More like a state of mass hysteria, filth and fury

Kersi Meher-Homji Columnist

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    State of Origin Game I, 2011.

    Thank goodness it is over, I said to myself last Thursday. The super-hyped State of Origin rugby league series was over. But is it? The Maroons coach Mal Meninga is trying to keep the embers burning with tasteless remarks on tasteless remarks.

    “It was a victory against the very rats and filth that tried to poison a monumental team with lies, personal attacks, arrogance and disrespect”, to quote Meninga’s recent newspaper column.

    We have heard of sore losers, but a sore winner?

    I am typing this away with a helmet (the ones jousters wore in Ben Hur and El Cid, not what batsmen wear today) and silver body armour. My passport and visa to an unspecified country are in my bag.


    Because I’ll be attacked by every true blue Aussie! My nationality will be questioned despite my knowing the batting average of Don Bradman and gulping down three cans of beer in a session.

    May I be bold enough to ask an ignorant question? Why this mass hysteria about State of Origin matches?

    They are not internationals but only between two States of Australia: Queensland and New South Wales.

    Still, Australians go ‘Lady Gaga’ during those three matches, which go on for weeks (and seems to me to be forever).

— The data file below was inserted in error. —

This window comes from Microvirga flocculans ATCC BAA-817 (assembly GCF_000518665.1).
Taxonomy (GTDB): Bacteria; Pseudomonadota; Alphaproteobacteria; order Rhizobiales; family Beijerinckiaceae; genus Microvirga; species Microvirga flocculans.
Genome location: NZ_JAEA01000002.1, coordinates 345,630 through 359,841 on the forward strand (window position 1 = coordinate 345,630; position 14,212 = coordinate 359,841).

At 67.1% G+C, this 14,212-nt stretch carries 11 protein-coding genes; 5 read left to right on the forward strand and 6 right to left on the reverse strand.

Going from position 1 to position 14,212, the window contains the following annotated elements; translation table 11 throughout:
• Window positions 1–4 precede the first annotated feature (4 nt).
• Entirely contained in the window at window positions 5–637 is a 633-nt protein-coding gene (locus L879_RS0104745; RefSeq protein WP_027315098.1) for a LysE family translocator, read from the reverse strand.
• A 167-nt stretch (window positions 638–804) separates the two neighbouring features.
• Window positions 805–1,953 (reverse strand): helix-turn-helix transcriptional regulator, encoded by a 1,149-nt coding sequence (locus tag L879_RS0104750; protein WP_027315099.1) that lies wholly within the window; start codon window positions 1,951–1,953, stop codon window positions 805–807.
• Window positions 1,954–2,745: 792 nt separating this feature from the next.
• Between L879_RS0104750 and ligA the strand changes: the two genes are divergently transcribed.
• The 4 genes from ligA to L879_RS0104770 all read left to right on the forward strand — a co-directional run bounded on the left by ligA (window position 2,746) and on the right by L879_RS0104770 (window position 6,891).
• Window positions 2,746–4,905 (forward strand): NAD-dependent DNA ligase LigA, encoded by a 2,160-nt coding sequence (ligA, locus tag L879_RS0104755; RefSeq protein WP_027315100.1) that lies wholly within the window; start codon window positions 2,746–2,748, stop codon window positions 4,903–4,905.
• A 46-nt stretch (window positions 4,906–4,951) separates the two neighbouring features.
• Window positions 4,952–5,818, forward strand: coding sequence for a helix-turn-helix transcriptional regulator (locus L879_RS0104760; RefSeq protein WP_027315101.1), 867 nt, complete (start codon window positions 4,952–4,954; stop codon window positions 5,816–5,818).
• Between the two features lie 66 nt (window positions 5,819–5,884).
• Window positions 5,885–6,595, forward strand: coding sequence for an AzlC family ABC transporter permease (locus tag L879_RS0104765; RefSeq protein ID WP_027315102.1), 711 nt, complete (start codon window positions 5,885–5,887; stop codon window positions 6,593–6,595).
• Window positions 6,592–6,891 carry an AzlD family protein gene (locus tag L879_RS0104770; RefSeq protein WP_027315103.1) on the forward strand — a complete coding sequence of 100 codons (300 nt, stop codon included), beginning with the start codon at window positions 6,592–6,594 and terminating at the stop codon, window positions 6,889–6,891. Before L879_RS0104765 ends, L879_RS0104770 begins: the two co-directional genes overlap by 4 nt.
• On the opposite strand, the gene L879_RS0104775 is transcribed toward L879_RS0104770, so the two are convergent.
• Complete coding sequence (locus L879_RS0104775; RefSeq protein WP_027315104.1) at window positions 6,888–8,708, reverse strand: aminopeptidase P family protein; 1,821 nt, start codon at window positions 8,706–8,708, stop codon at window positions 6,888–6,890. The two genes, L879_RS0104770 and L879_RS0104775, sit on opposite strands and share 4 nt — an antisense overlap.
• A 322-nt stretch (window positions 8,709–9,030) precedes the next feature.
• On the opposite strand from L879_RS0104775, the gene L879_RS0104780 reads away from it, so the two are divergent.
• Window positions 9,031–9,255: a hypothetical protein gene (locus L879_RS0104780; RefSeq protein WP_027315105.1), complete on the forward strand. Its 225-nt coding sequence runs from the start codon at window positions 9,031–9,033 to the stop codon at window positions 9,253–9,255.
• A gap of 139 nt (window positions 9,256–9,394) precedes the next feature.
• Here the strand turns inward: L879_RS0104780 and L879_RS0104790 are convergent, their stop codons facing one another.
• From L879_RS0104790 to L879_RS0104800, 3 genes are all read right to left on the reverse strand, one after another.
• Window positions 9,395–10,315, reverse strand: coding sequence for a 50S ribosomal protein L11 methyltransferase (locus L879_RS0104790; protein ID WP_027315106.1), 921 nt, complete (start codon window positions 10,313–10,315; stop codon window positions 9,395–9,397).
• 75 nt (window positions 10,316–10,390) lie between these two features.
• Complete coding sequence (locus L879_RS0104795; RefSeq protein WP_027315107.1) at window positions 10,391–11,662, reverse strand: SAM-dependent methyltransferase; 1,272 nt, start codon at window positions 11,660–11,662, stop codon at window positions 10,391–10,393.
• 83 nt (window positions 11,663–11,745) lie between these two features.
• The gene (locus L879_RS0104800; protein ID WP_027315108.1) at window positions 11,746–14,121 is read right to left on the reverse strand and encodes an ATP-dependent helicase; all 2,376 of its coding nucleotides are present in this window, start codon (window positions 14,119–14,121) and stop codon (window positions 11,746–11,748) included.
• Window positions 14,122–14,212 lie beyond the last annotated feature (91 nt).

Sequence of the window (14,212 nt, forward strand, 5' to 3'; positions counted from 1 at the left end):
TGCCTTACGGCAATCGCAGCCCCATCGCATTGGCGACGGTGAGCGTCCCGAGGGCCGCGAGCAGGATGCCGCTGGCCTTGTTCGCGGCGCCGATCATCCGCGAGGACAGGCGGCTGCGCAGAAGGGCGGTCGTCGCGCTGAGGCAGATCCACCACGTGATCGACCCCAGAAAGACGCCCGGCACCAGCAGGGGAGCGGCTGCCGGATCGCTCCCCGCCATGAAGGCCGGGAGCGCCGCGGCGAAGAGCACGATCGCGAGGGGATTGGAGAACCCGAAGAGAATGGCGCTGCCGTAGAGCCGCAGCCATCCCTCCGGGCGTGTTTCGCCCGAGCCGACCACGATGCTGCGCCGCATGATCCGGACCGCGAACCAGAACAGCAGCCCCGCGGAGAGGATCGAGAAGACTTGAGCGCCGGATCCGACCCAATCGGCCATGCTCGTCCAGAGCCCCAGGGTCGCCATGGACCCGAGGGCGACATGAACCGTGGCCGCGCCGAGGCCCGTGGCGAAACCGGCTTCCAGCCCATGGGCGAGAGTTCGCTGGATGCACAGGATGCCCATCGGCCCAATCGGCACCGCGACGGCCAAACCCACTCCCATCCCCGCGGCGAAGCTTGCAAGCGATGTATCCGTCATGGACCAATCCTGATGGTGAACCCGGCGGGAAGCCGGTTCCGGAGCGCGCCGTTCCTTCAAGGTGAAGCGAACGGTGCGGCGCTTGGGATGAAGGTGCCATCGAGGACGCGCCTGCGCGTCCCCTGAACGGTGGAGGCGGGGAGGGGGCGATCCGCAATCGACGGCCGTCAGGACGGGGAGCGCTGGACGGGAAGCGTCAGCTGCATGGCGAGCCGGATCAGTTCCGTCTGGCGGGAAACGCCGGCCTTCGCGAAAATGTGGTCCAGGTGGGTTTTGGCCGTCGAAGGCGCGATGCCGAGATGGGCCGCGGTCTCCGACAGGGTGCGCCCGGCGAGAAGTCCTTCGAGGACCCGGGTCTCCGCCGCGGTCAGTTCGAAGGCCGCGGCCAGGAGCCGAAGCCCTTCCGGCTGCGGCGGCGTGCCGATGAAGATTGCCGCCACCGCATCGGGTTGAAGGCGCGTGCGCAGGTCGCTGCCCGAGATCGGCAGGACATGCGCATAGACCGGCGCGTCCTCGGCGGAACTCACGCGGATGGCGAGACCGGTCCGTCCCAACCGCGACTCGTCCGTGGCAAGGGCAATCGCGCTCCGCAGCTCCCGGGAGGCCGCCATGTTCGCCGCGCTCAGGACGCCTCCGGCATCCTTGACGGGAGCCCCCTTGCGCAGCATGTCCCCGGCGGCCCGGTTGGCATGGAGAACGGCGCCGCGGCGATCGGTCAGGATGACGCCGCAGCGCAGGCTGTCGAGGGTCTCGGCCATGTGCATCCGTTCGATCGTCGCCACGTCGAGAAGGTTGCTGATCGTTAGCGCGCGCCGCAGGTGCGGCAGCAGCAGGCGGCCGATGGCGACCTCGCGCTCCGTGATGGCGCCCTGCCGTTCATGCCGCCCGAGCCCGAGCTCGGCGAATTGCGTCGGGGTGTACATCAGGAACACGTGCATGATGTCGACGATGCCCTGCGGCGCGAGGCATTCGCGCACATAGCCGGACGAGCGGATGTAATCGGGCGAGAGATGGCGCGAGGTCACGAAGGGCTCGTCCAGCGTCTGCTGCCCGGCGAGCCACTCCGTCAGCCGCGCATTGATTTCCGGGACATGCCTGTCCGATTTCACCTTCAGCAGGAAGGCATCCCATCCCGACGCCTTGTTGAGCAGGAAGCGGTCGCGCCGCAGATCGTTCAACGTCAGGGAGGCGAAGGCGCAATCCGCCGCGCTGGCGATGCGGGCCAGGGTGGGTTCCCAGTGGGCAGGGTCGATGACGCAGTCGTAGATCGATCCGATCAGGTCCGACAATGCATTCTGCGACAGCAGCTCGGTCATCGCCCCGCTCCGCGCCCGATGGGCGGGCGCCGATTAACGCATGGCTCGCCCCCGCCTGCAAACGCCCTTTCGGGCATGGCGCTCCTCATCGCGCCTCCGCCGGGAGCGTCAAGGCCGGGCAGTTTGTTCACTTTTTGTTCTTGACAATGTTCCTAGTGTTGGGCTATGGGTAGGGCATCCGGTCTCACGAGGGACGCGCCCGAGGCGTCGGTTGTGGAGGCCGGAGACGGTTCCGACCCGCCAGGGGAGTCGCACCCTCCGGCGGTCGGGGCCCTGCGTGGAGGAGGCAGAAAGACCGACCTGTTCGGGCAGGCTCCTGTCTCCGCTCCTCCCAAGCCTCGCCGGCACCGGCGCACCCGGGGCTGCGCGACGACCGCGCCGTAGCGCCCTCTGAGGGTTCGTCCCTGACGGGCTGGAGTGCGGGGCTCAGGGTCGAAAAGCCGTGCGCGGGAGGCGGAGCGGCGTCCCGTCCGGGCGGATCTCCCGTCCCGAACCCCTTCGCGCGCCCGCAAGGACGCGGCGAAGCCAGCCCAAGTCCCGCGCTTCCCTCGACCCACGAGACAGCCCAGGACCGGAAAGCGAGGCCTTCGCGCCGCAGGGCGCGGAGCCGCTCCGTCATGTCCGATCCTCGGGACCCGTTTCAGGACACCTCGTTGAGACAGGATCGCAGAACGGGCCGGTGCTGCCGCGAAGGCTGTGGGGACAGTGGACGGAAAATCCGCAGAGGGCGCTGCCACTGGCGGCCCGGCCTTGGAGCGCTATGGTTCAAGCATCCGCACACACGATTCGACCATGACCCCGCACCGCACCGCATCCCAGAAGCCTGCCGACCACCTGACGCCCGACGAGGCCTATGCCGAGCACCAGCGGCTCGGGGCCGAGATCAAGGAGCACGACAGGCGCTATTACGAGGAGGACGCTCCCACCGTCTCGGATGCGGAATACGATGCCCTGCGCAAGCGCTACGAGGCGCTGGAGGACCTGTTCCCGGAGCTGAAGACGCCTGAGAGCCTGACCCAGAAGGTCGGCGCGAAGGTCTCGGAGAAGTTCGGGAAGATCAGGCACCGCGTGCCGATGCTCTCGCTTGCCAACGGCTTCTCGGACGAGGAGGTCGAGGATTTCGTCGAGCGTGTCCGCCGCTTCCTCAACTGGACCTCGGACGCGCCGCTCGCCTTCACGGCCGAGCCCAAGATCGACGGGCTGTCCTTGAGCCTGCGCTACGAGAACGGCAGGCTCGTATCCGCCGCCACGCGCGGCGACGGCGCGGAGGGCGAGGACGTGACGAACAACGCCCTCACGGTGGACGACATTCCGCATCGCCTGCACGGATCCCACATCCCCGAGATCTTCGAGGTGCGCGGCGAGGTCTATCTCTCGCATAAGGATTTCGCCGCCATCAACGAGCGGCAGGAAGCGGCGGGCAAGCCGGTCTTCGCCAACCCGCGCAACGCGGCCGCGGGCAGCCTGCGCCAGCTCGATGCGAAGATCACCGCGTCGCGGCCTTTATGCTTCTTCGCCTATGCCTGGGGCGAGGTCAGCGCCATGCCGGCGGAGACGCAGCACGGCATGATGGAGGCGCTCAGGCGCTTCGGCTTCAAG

There are previews, reviews, analyses, parades before those matches and “rats, filth and fury” after.

    And over 50,000 spectators purchase tickets for each State of Origin match weeks in advance.

    I agree, the best players in the country participate in these matches and the standard of play is very high. The last hurrah for the legendary Darren Lockyer added a sentimental aftertaste.

    But a Sheffield Shield cricket match between the same two States barely attracts a crowd of 250. Probably, with Test stars included, it may attract 5,000 in four days.

    But 190,000 spectators watching a total of four hours of three State of Origin matches is beyond belief. Especially the media for promoting a semi-domestic tussle into a do or die death defying mega event.

    To me, it is mass hysteria.

    I recall a Doris Day and Rock Hudson movie in 1950s in which a medicine was promoted so vehemently that the demand was in millions despite the medication not even being manufactured, let alone tested by the Therapeutic Drugs Administration.

    I realise Australia also stops working during Melbourne Cup in November, but the horses come from many countries which makes it an international gala event. Also, it is an occasion to dress up and hat up, making it a social extravaganza.

    If not international, why not make State of Origin a national competition by including all or most States of Australia? If I lived in Victoria, I would be livid.

    Melburnians, where are you? Sydney and Brisbane are having a picnic and you are grounded.

    Over to you, review committee chief Greg McCallum, and you Roarers, too.

    Kersi Meher-Homji
    Kersi Meher-Homji

    Kersi is an author of 13 cricket books including The Waugh Twins, Cricket's Great All-rounders,Six Appeal and Nervous Nineties. He writes regularly for Inside Cricket and other publications. He has recently finished his new book on Cricket's Conflicts and Controversies, with a foreword by Greg Chappell.